In 2015, OSHA will be implementing major changes to their reporting requirements for employee injury and illnesses. Some industries that were previously exempt from injury recordkeeping may now be required to maintain records. Additionally, new regulations will be placed on how and when those records must be kept. We’ve summarized the changes below. Check with OSHA for more information on these regulations.

New OSHA Industry Reporting Requirements

The revisions to OSHA 29 CFR Part 1904, also known as the Recording and Reporting Occupational Injuries and Illnesses requirements, take effect on January 1, 2015 and will usher in the following major changes in how workplace injuries are reported.

Changes to Exempt Industries: OSHA has moved from SIC (Standard Industrial Classification) to NAICS (North American Industry Classification). Because of this change, the list of industries that were exempt from maintaining OSHA injury and illness records has been updated. For the full list of partially exempt industries, please review the official OSHA Recordkeeping Fact Sheet.

Changes to Non-Exempt Industries: OSHA has identified 25 new industries that will now be required to keep injury and illness records starting on January 1st 2015. Many of these new industry classifications are vague and, thus, any employer who believes that he/she may be affected by this change should take the necessary steps and understand their OSHA responsibility for 2015. The table below lists the industries that are now required to keep OSHA injury and illness records:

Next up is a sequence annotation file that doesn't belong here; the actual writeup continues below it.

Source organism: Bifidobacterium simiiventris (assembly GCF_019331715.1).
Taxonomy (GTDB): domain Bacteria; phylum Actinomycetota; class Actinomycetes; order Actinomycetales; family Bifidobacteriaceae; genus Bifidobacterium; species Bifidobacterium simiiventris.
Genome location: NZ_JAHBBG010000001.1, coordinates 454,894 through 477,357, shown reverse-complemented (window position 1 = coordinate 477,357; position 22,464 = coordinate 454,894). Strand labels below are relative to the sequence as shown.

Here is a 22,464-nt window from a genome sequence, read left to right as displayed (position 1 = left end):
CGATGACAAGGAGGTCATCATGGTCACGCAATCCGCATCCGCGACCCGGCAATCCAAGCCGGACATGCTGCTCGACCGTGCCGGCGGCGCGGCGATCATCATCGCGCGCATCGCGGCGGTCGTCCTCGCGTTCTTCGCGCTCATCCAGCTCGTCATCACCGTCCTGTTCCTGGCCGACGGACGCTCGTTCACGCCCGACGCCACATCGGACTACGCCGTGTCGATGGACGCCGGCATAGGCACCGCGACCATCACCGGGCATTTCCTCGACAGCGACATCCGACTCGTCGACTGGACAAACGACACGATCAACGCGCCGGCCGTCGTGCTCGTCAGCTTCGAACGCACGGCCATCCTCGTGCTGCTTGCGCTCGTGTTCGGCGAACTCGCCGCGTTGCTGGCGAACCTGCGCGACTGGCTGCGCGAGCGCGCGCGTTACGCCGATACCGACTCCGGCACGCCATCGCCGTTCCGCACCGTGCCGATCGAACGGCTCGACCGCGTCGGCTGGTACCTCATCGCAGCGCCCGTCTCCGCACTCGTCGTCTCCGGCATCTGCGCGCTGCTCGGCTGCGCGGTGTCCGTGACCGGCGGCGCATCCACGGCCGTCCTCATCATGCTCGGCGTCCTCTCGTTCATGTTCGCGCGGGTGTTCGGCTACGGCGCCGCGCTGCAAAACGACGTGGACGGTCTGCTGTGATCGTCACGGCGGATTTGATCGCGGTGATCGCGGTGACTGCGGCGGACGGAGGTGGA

NAICS CODES
Source: The Occupational Safety and Health Administration
Updates to OSHA’s Reporting and Recordkeeping Rule: An Overview” September 2014.

It’s important to note that all companies, regardless of industry classification, with 10 or fewer employees at all times during the year are exempt from the requirement to keep routine records.

New OSHA Injury Reporting Requirements

Changes to Injury Reporting Requirements: The new reporting requirements also affect what injuries must be reported to OSHA and in what timeframe. The new requirements are as follows:

  • All work-related fatalities must be reported to OSHA within 8 hours of the incident. Additionally, only fatalities occurring within 30 days of the work-related incident must be reported.
  • All work-related in-patient hospitalizations must be reported to OSHA within 24 hours of the incident.
  • All work-related amputations must be reported to OSHA within 24 hours of the incident. The exact injuries that classify as an “amputation” are still undefined.
  • All work-related losses of an eye must be reported to OSHA within 24 hours of the incident.

Aggressive Enforcement

While Enhanced Enforcement is not news from OSHA, it is important to note that the overall trend for OSHA policies over the years has been focused on increased scrutiny and aggressive enforcement. Since 2010 OSHA has increased the statute of limitations for repeat citation penalties from three years to five years, instituted the Severe Violator Enforcement Program, expanded the use of citations for PPE & LOTO (employers can be cited multiple times for one incident if it’s determined to be “wide spread”). There is no cause to believe that this enforcement trend will not continue through 2015.

The best way to ensure compliance with all OSHA regulations is to know, maintain, and enforce workplace safety standards that help to keep your employees safer. Learn more about FR standards for your industry and outfit your employees with outerwear, shirts, pants and other protective gear from Workrite.